Of course, many Christians observe Ash Weds and lent even if actual ashes are not imposed. In the town I live in, a very conservative, evangelical Presybterian church is now imposing ashes on Ash Weds. I think more and more churches see the benefit of observing a Lenten season leading up to Easter. Lutheran, Anglicans, Methodist, Orthodox, Catholics, Christian Reformed and even the Mennonite church down the road from me also observe the season of Lent. I remember a Baptist church on the Calfornia Coast where I used to live doing a study in Lent of 'The Purpose Driven Life' and covering a chapter (I believe) a day during Lent.

    I understand what you are getting at EWF and agree that it should also be a natural practice of any serious Christian.
     
  9. DHK

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    It is man-made.
    When I became a Christian:

    2 Corinthians 5:17 Therefore if any man be in Christ, he is a new creature: old things are passed away; behold, all things are become new.

    It was one of those "old things" that not only passed away; I threw it away! A pagan practice!

    http://www.religionfacts.com/christianity/holidays/ash_wednesday.htm

    It was a far cry from what it is today. The beginning of Lent. As a former RCC, I know what Lent is. I used to give up "chewing bubblegum" for Lent. I never chewed a lot of gum in the first place. So it was with the RCC version of Lent and their definition of "fasting."
     
  10. Earth Wind and Fire

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    You know that if St. Patrick's Day falls on a Friday that the Bishop always gives ya a pass to eat corned beef---TRUTH be told. LOL! :D
     
  11. Yeshua1

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    isn't it all a part of pagenism that the Rome churech folded over and tried to make into "Christian tradition?" such as all the saints /festivals/feasts etc?
     
  12. Bro. James

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    Interesting: in some parts of the world the day before Ash Wednesday is called Fat Tuesday. This is the last day of Mardi Gras, one of the world's biggest carnivals(carne=flesh, carnival is to revel in the flesh). Many of the revelers can be seen on Wed. with the cross of ashes on the forehead and a hangover inside the head.

    The Galatians were having troubles with special day and months and times--see Gal. 4:9-11.

    Everything done in the flesh is idolatry--the idol is the flesh. God has zero tolerance of idols.

    Even so, come Lord Jesus.

    Bro. James
     
  13. Earth Wind and Fire

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    Brother, you should spell it out for all the lurkers.....
    Galatians 4:9-11

    King James Version (KJV)

    9 But now, after that ye have known God, or rather are known of God, how turn ye again to the weak and beggarly elements, whereunto ye desire again to be in bondage?

    10 Ye observe days, and months, and times, and years.

    11 I am afraid of you, lest I have bestowed upon you labour in vain.
     
  14. Gerhard Ebersoehn

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    As far as I could make out, the Roman Catholic meaning attached to "the Paschal Mystery" is the Eucharist and is "the central focus of the Church, of our Faith, of our liturgical prayer". I have read one author who denies, saying Christ's atonement for sins consists not in his "Passion" or "Death", but in the Eucharist and the 'blood' in the wine, drunk, and the 'flesh' in the bread, eaten.

     
    #14 Gerhard Ebersoehn, Jan 29, 2013
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  15. Gerhard Ebersoehn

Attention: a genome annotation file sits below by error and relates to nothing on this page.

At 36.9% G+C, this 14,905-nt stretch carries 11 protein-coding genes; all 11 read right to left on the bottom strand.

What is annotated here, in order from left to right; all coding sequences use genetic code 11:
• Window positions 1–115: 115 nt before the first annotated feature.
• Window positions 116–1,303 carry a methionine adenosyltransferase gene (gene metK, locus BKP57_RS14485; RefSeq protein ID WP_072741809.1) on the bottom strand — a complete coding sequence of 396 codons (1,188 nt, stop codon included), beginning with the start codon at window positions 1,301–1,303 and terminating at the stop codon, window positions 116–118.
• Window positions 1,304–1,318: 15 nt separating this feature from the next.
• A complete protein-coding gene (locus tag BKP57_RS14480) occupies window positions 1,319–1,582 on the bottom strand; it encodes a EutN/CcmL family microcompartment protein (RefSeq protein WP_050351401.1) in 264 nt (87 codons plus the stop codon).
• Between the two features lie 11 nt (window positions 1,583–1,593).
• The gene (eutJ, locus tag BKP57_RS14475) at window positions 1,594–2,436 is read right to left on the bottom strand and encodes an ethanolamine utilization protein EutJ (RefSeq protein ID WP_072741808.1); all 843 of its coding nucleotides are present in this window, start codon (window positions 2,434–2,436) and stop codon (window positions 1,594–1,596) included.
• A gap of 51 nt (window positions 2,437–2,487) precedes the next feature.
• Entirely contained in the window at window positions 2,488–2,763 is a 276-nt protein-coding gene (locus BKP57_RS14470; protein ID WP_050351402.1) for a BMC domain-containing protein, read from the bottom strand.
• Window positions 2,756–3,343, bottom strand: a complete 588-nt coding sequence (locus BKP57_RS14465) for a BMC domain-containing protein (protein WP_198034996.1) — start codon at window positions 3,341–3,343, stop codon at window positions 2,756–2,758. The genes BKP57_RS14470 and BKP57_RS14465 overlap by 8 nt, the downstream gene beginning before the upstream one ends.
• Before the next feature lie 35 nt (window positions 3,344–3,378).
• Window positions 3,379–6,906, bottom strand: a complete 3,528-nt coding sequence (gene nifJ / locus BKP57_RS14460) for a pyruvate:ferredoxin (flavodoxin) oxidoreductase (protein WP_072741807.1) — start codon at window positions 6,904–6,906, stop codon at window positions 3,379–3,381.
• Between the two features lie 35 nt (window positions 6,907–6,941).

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    GE:

    Now spell it out for all the lurkers.....
    Galatians 4:9-11

    "9 But now, after that ye have known God, or rather are known of God, how turn ye back again to your former weak and beggarly first principle nogods whereunto ye desire again to be in bondage?

    10 Ye superstitiously venerate and idolatrously worship days, and months, and times, and years …”


    AMONG WHICH YOU CALL “THE DAY OF THE LORD SUN”, “CHIEF” AND “QUEEN OF DAYS” ---“THINKING TO CHANGE LAW AND TIMES OF GOD” --- AND WILL CHANGE AND BUTCHER HIS WORD IN ORDER TO.

    “11 I am afraid of you, lest I have bestowed upon you labour in vain.”

     
  16. Gerhard Ebersoehn

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    Quote:
    Originally Posted by Thinkingstuff
    I don't see how that is a bad thing.


    GE:

    So here is the BAD thing: "the law"!!

    "The true and faithful Witness says: I know you!"

     
  17. Earth Wind and Fire

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    More to the point...the witness says,, it is you I love above all since one can know and still not love. Remember, He is a jealous God & so He comes 1st before mere tradition. May God bless those who struggle with making Him Lord above all.
     
  18. Earth Wind and Fire

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    Then it is up to define what the term means since they brought it up.
     
  19. Walter

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    The Paschal Mystery is the death, resurrection, and ascension of Jesus.
     
  20. Doubting Thomas

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    I think in the context of the day, in which the Church was struggling against the Judaizers in regards to how Gentiles were to be received (as seems to be the background of many of Paul's epistles), these seem to be JEWISH days that Paul is referencing.

    Certainly, there may be an application to those observing Christian holidays, if those are doing so for show, out of habit, or subconsciously trying to score brownie points with God. However, I don't see anything particularly wrong with a day set aside, at the beginning of Lent (which commemorates Christ's fasting in the wilderness) to be reminded of our mortality: "Remember, O Man, from dust thou art and to dust thou wilt return". I see the Church's Liturgical calender being a wonderful teaching aid for growing in the faith as one meditates on the life and work of Christ (and remembers those who have been sanctified by Him), particularly when combined with the Scriptures specific to those days.